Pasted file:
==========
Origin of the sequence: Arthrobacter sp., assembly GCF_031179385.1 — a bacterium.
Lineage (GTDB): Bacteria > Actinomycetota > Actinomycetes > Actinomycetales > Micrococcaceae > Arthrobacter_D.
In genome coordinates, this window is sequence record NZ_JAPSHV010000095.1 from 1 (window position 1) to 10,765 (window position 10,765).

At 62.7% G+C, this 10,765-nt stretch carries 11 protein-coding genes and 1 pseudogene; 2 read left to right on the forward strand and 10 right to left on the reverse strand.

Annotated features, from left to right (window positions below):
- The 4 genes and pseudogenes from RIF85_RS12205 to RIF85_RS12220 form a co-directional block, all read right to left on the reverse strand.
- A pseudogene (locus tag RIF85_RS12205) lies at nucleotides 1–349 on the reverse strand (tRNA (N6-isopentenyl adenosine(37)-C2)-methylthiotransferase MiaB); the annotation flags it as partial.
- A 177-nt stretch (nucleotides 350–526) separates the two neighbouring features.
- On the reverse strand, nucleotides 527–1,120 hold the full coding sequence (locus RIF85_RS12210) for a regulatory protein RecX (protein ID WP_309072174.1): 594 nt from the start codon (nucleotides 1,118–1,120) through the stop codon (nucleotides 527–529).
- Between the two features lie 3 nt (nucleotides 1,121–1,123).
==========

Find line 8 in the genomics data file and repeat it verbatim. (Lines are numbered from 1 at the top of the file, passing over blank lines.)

- A 177-nt stretch (nucleotides 350–526) separates the two neighbouring features.